"I was in the 3rd grade when my height stopped increasing. My classmates noticed this and started calling me by names like 'tingu' and 'chotu'. I couldn't just keep quiet, so I got into a lot of fights. My parents didn't know what was wrong. They waited patiently for a few years, and also took me to multiple doctors, but nothing helped. Eventually, we were told the hard fact - I had Dwarfism. I kept asking my parents what it actually meant, but they couldn't get themselves to explain it to me - it was traumatizing.
Soon, I started seeing the effects of it in my daily life. Something as simple as getting onto a bus started feeling like a big task -I couldn't even go to school on my own, and I felt terrible. I lacked the ability to do basic things that everybody else my age could do. Eventually my parents realized how I was feeling, so they'd keep telling me to own my identity and be confident - and make the most of the one life that I had.
My dad was resistant towards me going out to work, he was worried for me- he didn't want his daughter to face the cruel world. But when he saw me being so persistent, when he saw how hard I was trying to do everything on my own...he encouraged me to chase my dreams. I still have people around me, who look at me strangely - I still have people who think I can't walk properly or 'catch trains'. And even people who think I can't live life 'normally'.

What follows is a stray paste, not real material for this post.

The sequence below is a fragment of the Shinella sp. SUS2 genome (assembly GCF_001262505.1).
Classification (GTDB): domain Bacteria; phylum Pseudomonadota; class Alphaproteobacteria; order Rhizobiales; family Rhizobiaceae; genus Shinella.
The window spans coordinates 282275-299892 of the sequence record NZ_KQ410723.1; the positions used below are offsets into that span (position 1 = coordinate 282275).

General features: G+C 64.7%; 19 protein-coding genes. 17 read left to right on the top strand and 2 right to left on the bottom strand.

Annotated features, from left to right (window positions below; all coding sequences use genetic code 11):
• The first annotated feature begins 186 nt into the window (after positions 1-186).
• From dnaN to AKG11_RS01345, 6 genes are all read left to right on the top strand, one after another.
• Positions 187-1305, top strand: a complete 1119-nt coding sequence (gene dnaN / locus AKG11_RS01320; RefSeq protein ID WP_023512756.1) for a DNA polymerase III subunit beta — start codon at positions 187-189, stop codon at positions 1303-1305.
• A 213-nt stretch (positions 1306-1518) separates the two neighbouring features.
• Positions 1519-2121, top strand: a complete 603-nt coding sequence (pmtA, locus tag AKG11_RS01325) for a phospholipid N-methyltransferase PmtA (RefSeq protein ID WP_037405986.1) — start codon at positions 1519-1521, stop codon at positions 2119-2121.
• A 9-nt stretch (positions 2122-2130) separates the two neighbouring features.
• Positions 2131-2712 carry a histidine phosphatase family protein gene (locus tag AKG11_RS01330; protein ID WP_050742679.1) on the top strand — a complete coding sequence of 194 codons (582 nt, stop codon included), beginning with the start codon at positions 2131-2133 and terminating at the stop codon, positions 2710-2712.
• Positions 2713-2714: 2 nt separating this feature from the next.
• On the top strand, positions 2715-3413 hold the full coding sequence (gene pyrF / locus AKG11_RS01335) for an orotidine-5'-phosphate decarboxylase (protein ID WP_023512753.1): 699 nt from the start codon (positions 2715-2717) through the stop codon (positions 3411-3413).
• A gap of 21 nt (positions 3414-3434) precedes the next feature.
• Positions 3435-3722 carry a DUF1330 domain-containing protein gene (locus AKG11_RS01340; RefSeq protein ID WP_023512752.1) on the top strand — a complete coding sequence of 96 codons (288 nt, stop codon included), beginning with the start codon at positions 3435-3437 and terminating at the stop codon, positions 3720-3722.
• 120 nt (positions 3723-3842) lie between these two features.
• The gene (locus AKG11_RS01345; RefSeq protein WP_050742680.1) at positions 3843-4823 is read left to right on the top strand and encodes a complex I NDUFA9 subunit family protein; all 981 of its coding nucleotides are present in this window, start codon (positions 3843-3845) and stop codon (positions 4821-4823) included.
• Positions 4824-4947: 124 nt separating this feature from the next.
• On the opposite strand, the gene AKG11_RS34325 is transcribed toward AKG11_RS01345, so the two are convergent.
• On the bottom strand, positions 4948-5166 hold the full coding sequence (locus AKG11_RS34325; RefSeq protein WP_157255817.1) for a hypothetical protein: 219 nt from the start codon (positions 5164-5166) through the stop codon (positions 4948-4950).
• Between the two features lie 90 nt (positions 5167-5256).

But I've learnt to stop looking at myself from the eyes of others. Because they'll probably never be in my shoes, and know what being 'me' feels like. All they can see, is what I show them - which is going to be a confident woman, who's not afraid of loving herself...exactly as she is."
Humans of Bombay, Fb
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